Applehome, I thank the Deli for you. You made me realize that the FIRST THREE COMMANDMENTS are more likely of the Mel Brooks school than the Charlton Heston. Also, very good editing - you are a loyal servant of the Deli, thy God. Just to follow your additions....

                                IV, For in six days the Deli made the Dagwood and the Club, the Bagel w/ cream cheese & Lox and every other true sandwich on the earth and all that is in them, but rested the seventh day; therefore the Chowhound is blessed with the Pig-Out Day..

                                V, You shall not covet your neighbour’s Hoagie; you shall not covet your neighbour’s wife’s Finger sandwiches, or torpedo, or anything that belongs to your neighbour or his wife.

                                VI, The first burrito you shall redeem with a lamb double dip.

                                1. re: applehome

                                  A

                                  XI - A pastrami on rye is the only way, Kaiser roll is a far second place and jfood almost gets a tick in his shoulder when one of the little jfoods wants to order it hat way.

                                  And jfood agrees with the rest

                                  1. re: jfood

                                    Actually, I totally agree. The issue is that nobody up this way, a long 200 miles outside of NYC, even begins to understand what a rye bread is. So you end up being safer ordering a roll. Of course, even then, it's not a kaiser any more... it's a bulkie. Oy vey iz mir!

                                    1. re: applehome

                                      oy fer un gut bulkie.

                                      jfood is 25 miles outside new york and no one here understands that when you order a hard roll it is supposed to crunch a little on the outside. And for a return of Zeppies down in randolph, best stickies around.

                                      And BOARS head and pastrami, OMG r u kiddin? might as well complete the desecration and place it on white bread with mayo....blech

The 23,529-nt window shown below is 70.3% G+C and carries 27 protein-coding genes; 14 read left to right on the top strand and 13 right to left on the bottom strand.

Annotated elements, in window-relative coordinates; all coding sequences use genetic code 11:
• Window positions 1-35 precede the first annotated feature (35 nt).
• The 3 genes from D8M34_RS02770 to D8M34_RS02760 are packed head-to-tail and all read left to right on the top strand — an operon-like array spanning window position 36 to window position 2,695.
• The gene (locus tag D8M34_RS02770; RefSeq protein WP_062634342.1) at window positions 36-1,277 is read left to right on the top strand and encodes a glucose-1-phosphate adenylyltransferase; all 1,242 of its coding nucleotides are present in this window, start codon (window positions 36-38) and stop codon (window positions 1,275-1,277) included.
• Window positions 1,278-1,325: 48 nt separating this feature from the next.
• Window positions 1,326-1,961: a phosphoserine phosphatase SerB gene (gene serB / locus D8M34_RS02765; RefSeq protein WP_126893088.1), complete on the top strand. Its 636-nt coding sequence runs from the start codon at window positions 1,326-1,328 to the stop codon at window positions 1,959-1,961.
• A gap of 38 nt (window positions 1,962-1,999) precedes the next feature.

1. re: jfood

                                        Hard rolls are also supposed to go stale within hours. And hand-clopped hard rolls are vanishing with each year - instead, some machine impresses rather than folds over the dough, which is not proper hard roll.... Oy.

                                        1. re: jfood

                                          boars head and prima taglia are about the only pastrami that I can get here. sigh.
                                          orowheat the best rye (at least it has caraway seeds in it)

                                          1. re: KaimukiMan

                                            Make your own pastrami - you'd be surprised how good it can be. Even starting out with a store-bought corned beef brisket, it comes out good. You have to have a smoker that can do a brisket for 4-6 hours (less than a Texas bbq brisket, because you're going to finish it by braising). I use hickory. Make sure that you soak the store-bought corned beef in water for 2 days, changing the water out often, otherwise it comes out way too salty - it's still faster than corning your own brisket from raw, which can take 4-5 days. After soaking, let dry, then dry rub with a mixture of crushed coriander seeds, mustard seeds (I use brown and yellow), black pepper, granulated garlic and granulated onion, and leave in the fridge overnight. Smoke for 4-6 hours at no more than 250F - inside should be at 180F - don't let it get hotter, as you don't want it falling apart. You can store in fridge or freezer or finish to eat right away. To finish, braise in water (water 1/2 way up sides in a dutch oven or deep pan with aluminum foil to seal) at 250F for 1-2 hours.